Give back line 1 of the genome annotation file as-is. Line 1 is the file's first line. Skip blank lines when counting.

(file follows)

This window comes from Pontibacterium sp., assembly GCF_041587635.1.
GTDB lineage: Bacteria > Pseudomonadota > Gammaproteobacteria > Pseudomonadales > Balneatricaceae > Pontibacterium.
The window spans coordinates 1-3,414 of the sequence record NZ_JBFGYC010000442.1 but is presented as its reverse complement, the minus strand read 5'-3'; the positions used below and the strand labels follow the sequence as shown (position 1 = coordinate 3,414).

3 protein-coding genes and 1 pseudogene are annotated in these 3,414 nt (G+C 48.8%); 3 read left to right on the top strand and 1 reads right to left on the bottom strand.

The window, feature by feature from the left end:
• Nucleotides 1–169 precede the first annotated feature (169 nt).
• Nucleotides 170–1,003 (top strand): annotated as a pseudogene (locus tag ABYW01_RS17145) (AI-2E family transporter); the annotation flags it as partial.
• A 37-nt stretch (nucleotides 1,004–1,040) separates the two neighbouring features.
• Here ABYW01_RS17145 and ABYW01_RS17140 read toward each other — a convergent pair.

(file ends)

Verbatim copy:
This window comes from Pontibacterium sp., assembly GCF_041587635.1.